The Myth of the “Perfect Person”

Philosopher John Armstrong’s How to Worry Less About Money is one of the best books on money I’ve ever read.

He’s the first thinker I know to point out that many of our money problems are not about money at all — they’re about psychology. Financial freedom isn’t about being filthy rich. It’s about psychological freedom.

Recently, I found another great book by Armstrong titled Conditions of Love: The Philosophy of Intimacy.

In it, Armstrong dispels a common myth that many of us hold — the myth of the perfect person.

Let’s take a look.

Love is not a treasure hunt

Many of us see love as a treasure hunt.

This delusional belief goes something like this: “There are billions of people in the world. I haven’t met her yet, but — somewhere out there — the perfect person is waiting for me. I just have to keep trying. When I meet her, all my problems will be solved!”

Most people today would choke on their cappuccinos (squirting milk out of their noses, no doubt) if you said, “I’m searching for the Holy Grail. It’s only a matter of time until I find it.” But nobody bats an eyelash when we say, “I’m searching for Mr. or Ms. Right. I just have to meet enough people and it’ll be okay.”

Armstrong writes:

“One major theme of this myth is that there is a ‘right’ person for each of us. If we can only find this person our problems will be over. … Correspondingly, what goes wrong in love always derives from attaching ourselves to the wrong person — or the wrong person getting attached to us.”

What’s so problematic about this belief?

At first, it sounds pretty reasonable. After all, some people are clearly “wrong” for us. I would not want to date a drug addict or marry a woman who beats me each morning with a baseball bat.

Here’s the mistake, though: Just because some people are better than others does not mean that the perfect person exists.

You might as well say that, because some foods are more nutritious than others, there is a single food that will give you all the nutrients you need for the rest of your life. (Please, don’t even get me started on Soylent.)

It gets even worse.

Our expectation that a perfect person exists guarantees failure, says Armstorng:

“…the demand for compatibility is never satisfied. The list we make always leaves room for new demands — and hence new ways in which people can turn out to be incompatible. … When people agree about almost everything, the few points of difference can still seem — to them — enormous. …the ‘right person’ is specified so closely that they will never find such a person; they will always be disappointed because whoever they find will fall short in some way, will fail to meet one of their requirements. But, in their own eyes, this is not a shortcoming of their own; it is simply bad luck.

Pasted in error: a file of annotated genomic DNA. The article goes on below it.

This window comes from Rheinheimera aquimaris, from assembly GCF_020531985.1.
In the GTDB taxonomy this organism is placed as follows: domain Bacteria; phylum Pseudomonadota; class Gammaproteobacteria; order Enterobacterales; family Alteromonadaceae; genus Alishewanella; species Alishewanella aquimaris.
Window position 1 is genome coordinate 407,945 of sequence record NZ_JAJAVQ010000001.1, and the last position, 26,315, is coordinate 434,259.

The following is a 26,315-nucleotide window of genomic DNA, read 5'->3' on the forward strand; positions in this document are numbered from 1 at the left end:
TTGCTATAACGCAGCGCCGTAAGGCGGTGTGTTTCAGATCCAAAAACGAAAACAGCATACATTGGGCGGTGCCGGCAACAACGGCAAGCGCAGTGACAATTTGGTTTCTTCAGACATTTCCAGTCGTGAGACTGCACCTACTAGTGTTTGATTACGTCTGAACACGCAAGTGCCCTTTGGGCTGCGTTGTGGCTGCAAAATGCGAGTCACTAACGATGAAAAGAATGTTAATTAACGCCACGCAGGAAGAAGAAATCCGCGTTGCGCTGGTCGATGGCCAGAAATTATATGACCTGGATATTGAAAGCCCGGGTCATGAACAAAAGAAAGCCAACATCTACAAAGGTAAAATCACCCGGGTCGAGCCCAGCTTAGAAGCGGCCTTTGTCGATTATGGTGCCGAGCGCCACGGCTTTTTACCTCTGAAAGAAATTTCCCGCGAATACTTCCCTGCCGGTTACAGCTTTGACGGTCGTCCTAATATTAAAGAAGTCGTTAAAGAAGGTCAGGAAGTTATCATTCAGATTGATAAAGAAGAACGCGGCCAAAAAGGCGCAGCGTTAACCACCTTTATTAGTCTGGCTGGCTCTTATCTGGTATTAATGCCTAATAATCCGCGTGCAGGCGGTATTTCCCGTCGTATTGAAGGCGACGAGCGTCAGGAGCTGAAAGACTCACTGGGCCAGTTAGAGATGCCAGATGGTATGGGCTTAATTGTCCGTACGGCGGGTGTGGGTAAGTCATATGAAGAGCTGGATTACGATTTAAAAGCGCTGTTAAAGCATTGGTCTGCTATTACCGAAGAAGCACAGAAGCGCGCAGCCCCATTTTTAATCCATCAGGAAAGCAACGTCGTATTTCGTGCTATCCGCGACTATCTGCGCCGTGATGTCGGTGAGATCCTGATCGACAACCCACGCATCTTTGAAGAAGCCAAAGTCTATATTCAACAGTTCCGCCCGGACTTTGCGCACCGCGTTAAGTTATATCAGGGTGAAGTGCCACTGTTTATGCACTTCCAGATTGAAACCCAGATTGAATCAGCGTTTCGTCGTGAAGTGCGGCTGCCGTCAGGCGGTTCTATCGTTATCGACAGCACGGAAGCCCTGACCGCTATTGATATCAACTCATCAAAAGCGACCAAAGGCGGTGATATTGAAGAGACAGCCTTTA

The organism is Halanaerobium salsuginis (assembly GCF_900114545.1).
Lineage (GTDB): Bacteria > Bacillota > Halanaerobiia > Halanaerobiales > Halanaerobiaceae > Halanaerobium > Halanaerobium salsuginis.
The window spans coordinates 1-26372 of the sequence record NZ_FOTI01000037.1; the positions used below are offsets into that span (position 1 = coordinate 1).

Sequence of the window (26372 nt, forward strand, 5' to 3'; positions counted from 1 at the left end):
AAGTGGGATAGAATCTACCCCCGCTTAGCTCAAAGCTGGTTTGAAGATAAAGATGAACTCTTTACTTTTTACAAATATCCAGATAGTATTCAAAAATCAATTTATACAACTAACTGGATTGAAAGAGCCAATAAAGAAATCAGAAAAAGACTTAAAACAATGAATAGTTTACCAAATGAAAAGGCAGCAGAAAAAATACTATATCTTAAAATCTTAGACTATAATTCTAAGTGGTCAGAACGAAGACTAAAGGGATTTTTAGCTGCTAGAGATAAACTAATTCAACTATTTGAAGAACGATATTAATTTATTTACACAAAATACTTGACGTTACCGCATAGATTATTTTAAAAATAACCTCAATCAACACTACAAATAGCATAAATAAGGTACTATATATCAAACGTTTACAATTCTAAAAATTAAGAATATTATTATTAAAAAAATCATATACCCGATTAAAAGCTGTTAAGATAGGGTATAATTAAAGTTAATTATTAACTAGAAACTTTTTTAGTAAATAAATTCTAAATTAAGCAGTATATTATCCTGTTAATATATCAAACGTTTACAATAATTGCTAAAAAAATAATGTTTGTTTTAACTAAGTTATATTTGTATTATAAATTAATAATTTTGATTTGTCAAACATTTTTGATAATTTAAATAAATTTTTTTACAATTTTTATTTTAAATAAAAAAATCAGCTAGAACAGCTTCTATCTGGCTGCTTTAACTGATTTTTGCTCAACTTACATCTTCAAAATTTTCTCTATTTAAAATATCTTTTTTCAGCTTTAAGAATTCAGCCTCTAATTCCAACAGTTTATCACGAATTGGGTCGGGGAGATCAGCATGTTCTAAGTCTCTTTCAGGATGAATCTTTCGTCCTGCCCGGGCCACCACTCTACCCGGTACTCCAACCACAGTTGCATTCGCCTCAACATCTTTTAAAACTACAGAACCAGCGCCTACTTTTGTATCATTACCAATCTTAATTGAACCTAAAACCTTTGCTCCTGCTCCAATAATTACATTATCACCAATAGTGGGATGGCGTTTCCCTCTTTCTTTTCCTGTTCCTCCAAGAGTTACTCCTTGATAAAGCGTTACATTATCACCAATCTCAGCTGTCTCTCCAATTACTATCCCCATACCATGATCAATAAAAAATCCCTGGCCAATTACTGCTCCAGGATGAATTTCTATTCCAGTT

When we are ensnared by the vision of a perfect person, we compare all others to a unreachable standard… and find everyone lacking.

To seek perfection is to climb a staircase that never ends.

“I’m perfect just the way I am… But everyone else sucks.”

This impossibility of finding perfection isn’t what bothers me most, though.

For me, the most frustrating part of the “myth of the perfect person” is how it lets us ignore the other half of a successful relationship — ourselves.

“Attention is diverted away from the seeker. They have no responsibility to be loving; they imagine that when they do find the person love will be easy, will flower spontaneously and survive of its own accord.”

To say, “I’m just waiting for Mr. Perfect to come along” is to say that you have no personal responsibility for what happens to you.

When a relationship fails, we do not consider that we might lack humility, empathy or understanding. Instead, we invoke a convenient excuse and say, “We just weren’t right for each other.”

The ideal of Ms. Right objectifies love, which blinds us to the need to work on ourselves:

“The problem is not finding the person but in finding the resources and capacities in oneself to care for another person — to love them. Searching for the right ‘object’ diverts attention from finding the right attitude.”

“I’m going to IKEA to buy me a wife.”

The search for love is fundamentally different from the search for flight tickets, buried treasure, or living room furniture. Desk lamps do not change. People do.

“A second problem with this attempt to find the ‘right person’ is that it does not pay enough attention to the ways in which priorities change through a relationship. A woman who has — as she thinks — no interest in having children may, from within a loving relationship, come to have a different view.”